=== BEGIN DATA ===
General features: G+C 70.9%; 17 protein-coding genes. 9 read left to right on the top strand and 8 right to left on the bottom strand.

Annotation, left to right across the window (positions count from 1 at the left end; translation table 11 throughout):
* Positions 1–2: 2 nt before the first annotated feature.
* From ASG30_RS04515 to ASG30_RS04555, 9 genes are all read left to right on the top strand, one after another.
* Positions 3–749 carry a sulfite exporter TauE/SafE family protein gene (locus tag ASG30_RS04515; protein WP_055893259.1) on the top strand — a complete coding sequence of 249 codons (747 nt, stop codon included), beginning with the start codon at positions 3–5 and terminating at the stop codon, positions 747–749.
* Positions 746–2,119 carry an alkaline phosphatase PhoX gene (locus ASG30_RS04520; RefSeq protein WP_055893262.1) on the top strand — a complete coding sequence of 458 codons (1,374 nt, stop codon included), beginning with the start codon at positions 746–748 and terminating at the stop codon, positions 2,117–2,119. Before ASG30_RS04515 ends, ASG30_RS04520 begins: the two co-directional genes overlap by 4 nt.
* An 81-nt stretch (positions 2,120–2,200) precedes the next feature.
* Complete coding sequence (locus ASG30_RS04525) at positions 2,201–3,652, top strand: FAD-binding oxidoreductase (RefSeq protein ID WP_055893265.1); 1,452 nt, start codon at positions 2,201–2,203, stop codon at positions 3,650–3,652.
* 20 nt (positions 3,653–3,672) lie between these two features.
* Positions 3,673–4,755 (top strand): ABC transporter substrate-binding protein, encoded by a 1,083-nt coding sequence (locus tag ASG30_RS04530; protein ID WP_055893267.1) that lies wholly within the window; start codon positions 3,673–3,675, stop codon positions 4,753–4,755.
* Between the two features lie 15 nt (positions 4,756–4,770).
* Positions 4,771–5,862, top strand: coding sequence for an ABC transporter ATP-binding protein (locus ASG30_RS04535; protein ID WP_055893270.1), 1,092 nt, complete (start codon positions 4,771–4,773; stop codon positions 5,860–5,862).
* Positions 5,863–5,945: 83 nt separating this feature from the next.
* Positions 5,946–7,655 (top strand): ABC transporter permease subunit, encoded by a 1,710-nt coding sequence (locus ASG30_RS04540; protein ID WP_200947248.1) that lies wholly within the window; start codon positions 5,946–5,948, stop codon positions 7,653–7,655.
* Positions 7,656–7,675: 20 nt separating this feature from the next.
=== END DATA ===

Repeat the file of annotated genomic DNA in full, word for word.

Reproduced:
General features: G+C 70.9%; 17 protein-coding genes. 9 read left to right on the top strand and 8 right to left on the bottom strand.

Annotation, left to right across the window (positions count from 1 at the left end; translation table 11 throughout):
* Positions 1–2: 2 nt before the first annotated feature.
* From ASG30_RS04515 to ASG30_RS04555, 9 genes are all read left to right on the top strand, one after another.
* Positions 3–749 carry a sulfite exporter TauE/SafE family protein gene (locus tag ASG30_RS04515; protein WP_055893259.1) on the top strand — a complete coding sequence of 249 codons (747 nt, stop codon included), beginning with the start codon at positions 3–5 and terminating at the stop codon, positions 747–749.
* Positions 746–2,119 carry an alkaline phosphatase PhoX gene (locus ASG30_RS04520; RefSeq protein WP_055893262.1) on the top strand — a complete coding sequence of 458 codons (1,374 nt, stop codon included), beginning with the start codon at positions 746–748 and terminating at the stop codon, positions 2,117–2,119. Before ASG30_RS04515 ends, ASG30_RS04520 begins: the two co-directional genes overlap by 4 nt.
* An 81-nt stretch (positions 2,120–2,200) precedes the next feature.
* Complete coding sequence (locus ASG30_RS04525) at positions 2,201–3,652, top strand: FAD-binding oxidoreductase (RefSeq protein ID WP_055893265.1); 1,452 nt, start codon at positions 2,201–2,203, stop codon at positions 3,650–3,652.
* 20 nt (positions 3,653–3,672) lie between these two features.
* Positions 3,673–4,755 (top strand): ABC transporter substrate-binding protein, encoded by a 1,083-nt coding sequence (locus tag ASG30_RS04530; protein ID WP_055893267.1) that lies wholly within the window; start codon positions 3,673–3,675, stop codon positions 4,753–4,755.
* Between the two features lie 15 nt (positions 4,756–4,770).
* Positions 4,771–5,862, top strand: coding sequence for an ABC transporter ATP-binding protein (locus ASG30_RS04535; protein ID WP_055893270.1), 1,092 nt, complete (start codon positions 4,771–4,773; stop codon positions 5,860–5,862).
* Positions 5,863–5,945: 83 nt separating this feature from the next.
* Positions 5,946–7,655 (top strand): ABC transporter permease subunit, encoded by a 1,710-nt coding sequence (locus ASG30_RS04540; protein ID WP_200947248.1) that lies wholly within the window; start codon positions 5,946–5,948, stop codon positions 7,653–7,655.
* Positions 7,656–7,675: 20 nt separating this feature from the next.